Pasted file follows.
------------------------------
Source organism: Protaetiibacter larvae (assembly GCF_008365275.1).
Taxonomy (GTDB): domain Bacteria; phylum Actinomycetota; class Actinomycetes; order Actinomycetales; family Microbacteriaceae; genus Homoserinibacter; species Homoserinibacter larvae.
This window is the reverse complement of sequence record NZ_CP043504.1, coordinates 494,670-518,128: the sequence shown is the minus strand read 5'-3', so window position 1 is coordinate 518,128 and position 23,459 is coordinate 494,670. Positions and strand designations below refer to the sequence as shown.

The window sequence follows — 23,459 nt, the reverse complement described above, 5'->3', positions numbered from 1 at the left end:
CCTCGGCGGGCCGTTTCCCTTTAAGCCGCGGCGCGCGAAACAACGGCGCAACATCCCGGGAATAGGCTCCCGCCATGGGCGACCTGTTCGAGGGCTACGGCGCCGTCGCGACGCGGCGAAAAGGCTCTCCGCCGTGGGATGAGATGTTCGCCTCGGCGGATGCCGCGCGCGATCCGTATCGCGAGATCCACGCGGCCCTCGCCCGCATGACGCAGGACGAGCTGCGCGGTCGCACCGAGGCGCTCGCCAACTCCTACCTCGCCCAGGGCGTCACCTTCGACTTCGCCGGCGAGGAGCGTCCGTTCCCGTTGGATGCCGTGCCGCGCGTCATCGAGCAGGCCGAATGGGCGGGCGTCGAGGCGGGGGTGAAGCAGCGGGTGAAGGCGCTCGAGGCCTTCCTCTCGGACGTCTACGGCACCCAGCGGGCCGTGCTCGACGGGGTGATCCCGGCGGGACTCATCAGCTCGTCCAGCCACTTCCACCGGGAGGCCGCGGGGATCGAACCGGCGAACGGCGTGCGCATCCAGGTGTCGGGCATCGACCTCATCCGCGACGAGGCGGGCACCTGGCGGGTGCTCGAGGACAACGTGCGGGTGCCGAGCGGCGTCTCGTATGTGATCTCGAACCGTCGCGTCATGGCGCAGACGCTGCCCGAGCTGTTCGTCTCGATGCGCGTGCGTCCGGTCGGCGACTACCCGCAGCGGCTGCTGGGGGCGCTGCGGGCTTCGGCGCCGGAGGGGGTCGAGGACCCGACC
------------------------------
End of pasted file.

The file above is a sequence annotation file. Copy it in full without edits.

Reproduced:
Source organism: Protaetiibacter larvae (assembly GCF_008365275.1).
Taxonomy (GTDB): domain Bacteria; phylum Actinomycetota; class Actinomycetes; order Actinomycetales; family Microbacteriaceae; genus Homoserinibacter; species Homoserinibacter larvae.
This window is the reverse complement of sequence record NZ_CP043504.1, coordinates 494,670-518,128: the sequence shown is the minus strand read 5'-3', so window position 1 is coordinate 518,128 and position 23,459 is coordinate 494,670. Positions and strand designations below refer to the sequence as shown.

The window sequence follows — 23,459 nt, the reverse complement described above, 5'->3', positions numbered from 1 at the left end:
CCTCGGCGGGCCGTTTCCCTTTAAGCCGCGGCGCGCGAAACAACGGCGCAACATCCCGGGAATAGGCTCCCGCCATGGGCGACCTGTTCGAGGGCTACGGCGCCGTCGCGACGCGGCGAAAAGGCTCTCCGCCGTGGGATGAGATGTTCGCCTCGGCGGATGCCGCGCGCGATCCGTATCGCGAGATCCACGCGGCCCTCGCCCGCATGACGCAGGACGAGCTGCGCGGTCGCACCGAGGCGCTCGCCAACTCCTACCTCGCCCAGGGCGTCACCTTCGACTTCGCCGGCGAGGAGCGTCCGTTCCCGTTGGATGCCGTGCCGCGCGTCATCGAGCAGGCCGAATGGGCGGGCGTCGAGGCGGGGGTGAAGCAGCGGGTGAAGGCGCTCGAGGCCTTCCTCTCGGACGTCTACGGCACCCAGCGGGCCGTGCTCGACGGGGTGATCCCGGCGGGACTCATCAGCTCGTCCAGCCACTTCCACCGGGAGGCCGCGGGGATCGAACCGGCGAACGGCGTGCGCATCCAGGTGTCGGGCATCGACCTCATCCGCGACGAGGCGGGCACCTGGCGGGTGCTCGAGGACAACGTGCGGGTGCCGAGCGGCGTCTCGTATGTGATCTCGAACCGTCGCGTCATGGCGCAGACGCTGCCCGAGCTGTTCGTCTCGATGCGCGTGCGTCCGGTCGGCGACTACCCGCAGCGGCTGCTGGGGGCGCTGCGGGCTTCGGCGCCGGAGGGGGTCGAGGACCCGACC